What makes a good headline for your personal profile on LinkedIn?
The headline is the bit under your name – so mine is LinkedIn Consultant | Small Business Britain Champion | Podcaster | Speaker
🤔 What do YOU think makes a good headline?
🤩 Can you share a headline that stands out to you here on the platform?
😉 What headlines are not so good (no outing anyone… you can just use an example!)
For this episode, I decided to ask my audience and here are their recommendations:
In my opinion, a good headline makes use of keywords and focuses on your particular niche. It makes you stand out from the crowd.
A great example is Greg Swift who is the COO of LawyersInHouse.com. A big focus of LawyersInHouse is helping in-house legal counsel. He could have just written COO in his headline but instead he wrote “Helping In-House Legal Teams With The Challenges Of Today | Chief Operating Officer at LawyersInHouse.com“. He has his keywords in his headline and if I were in-house counsel, I would want to learn more.
Amee Sandhu is another great example. She makes great use of the real estate available in her headline. She doesn’t just write that she is a Busines Lawyer. She instead indicates who she helps (companies), that her firm is a Pending B Corp status law firm (which is not a common designation for a law firm in Ontario), that she is a speaker, university lecturer, etc.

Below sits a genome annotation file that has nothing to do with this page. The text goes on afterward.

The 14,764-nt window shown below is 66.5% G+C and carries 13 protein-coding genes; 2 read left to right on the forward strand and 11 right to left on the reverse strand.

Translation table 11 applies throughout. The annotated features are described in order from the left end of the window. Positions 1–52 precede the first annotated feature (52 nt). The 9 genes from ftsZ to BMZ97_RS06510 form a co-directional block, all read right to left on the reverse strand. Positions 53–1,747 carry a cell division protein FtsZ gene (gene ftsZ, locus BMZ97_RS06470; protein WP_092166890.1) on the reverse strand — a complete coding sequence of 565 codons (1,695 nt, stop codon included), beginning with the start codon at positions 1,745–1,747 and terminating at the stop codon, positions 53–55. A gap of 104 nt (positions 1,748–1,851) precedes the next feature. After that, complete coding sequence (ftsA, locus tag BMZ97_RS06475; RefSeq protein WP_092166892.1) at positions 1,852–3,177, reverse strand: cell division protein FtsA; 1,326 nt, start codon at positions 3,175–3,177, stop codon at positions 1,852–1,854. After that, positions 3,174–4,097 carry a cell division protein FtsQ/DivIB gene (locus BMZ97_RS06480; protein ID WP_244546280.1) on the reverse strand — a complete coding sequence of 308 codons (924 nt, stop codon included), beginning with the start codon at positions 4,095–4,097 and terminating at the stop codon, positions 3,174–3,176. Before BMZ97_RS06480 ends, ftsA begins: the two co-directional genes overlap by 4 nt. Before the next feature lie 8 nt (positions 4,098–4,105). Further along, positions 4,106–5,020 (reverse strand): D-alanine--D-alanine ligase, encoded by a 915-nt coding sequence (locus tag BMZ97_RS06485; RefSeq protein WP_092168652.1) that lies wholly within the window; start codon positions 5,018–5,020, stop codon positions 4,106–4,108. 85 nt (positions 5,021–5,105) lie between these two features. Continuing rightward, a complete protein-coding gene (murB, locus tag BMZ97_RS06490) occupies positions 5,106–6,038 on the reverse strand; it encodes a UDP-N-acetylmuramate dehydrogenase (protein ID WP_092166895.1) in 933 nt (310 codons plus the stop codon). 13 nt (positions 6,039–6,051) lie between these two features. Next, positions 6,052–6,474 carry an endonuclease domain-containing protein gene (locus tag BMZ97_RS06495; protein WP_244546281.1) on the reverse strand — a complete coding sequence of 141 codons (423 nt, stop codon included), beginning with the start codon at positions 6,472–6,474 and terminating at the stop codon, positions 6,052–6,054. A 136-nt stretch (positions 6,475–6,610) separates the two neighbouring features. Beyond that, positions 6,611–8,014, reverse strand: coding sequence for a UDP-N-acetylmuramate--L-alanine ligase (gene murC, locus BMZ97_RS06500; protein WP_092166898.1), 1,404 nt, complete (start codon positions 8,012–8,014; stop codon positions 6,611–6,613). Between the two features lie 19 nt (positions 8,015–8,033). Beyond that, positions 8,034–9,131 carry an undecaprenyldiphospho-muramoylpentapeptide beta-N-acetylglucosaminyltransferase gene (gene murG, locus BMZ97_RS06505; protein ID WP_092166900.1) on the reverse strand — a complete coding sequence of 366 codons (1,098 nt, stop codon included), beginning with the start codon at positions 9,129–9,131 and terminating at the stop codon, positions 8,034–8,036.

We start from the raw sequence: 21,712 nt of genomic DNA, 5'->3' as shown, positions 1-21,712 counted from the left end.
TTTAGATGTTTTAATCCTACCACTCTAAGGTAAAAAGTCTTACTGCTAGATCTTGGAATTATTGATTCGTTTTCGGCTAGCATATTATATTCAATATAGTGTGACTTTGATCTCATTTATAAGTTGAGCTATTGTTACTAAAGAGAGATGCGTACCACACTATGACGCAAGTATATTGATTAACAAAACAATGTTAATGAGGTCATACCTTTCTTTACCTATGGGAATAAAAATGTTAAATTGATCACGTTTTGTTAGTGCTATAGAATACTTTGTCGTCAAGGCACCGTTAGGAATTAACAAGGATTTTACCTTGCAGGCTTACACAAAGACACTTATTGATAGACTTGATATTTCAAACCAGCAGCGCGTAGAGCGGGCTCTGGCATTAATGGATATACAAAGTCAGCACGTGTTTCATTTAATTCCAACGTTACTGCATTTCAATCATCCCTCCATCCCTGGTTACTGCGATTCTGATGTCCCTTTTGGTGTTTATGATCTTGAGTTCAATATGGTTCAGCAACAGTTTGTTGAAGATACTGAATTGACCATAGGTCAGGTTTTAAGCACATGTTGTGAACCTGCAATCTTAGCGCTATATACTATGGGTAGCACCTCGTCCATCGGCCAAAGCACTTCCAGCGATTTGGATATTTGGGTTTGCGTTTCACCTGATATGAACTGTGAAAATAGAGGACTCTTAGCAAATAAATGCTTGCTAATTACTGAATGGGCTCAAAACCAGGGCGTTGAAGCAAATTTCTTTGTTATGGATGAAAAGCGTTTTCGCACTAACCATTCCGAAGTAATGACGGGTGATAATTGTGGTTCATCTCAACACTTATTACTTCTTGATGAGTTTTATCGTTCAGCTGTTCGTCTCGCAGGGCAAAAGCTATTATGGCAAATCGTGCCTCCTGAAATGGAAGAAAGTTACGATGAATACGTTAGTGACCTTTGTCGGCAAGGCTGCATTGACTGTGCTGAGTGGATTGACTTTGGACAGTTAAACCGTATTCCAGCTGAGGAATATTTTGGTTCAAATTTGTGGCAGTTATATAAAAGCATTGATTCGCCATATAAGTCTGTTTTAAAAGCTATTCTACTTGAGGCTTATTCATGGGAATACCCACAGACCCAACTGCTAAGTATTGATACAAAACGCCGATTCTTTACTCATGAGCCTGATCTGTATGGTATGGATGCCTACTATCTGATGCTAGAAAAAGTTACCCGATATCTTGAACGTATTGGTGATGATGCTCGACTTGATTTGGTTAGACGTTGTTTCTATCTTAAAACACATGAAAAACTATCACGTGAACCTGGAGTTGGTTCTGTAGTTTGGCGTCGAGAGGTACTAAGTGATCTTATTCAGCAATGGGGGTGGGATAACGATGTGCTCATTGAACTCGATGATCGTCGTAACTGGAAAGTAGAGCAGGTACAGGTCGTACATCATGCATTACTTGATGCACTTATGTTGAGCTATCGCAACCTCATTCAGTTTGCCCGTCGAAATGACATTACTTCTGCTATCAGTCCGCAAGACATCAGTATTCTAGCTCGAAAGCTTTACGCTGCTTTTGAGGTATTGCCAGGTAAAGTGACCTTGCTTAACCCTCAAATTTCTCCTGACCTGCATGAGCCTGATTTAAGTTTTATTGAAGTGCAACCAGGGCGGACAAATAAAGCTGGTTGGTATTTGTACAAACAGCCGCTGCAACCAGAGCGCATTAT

Most of the experts I know say that while you want to lead with clarity (what are the people actually LOOKING for? Use that language, not necessarily the language you’d use to present it), you should also pop a dash of color in at the end.
I’m connected with quite a few copywriters, Louise, and I often find their headlines to be both humorous and informative:
Sarah Cornish ⏳
The Liam Neeson of VA’s and Virtual Business Support | 🐸 I’ll eat your frog | Owner of The Time Saver…saving your time for better things!
Great thoughts Louise. And thanks for asking! I like a headline that tells me what the person does (expertise, etc) but that does not include buzz words or fluff. Factual and specific in my mind are the most effecting in helping your audience know how you can help them.
I think most people think it is just for their title, but I find it helpful when you see short descriptors of what people’s specialties are.
Hi Louise – I love the fun copywriter headlines shared by John Bellingham. It really helps them stand out. Generally, though, I think the safest approach is ‘what it says on the tin’. Say who you are and what you do – and if there’s space, say a little about yourself.
To end with a good example – check out Shelli L. Warren’s headline – full marks!
CEO Coach for Female Entrepreneurs Leading High Performing Teams | Podcaster | Speaker | New Years Day Baby
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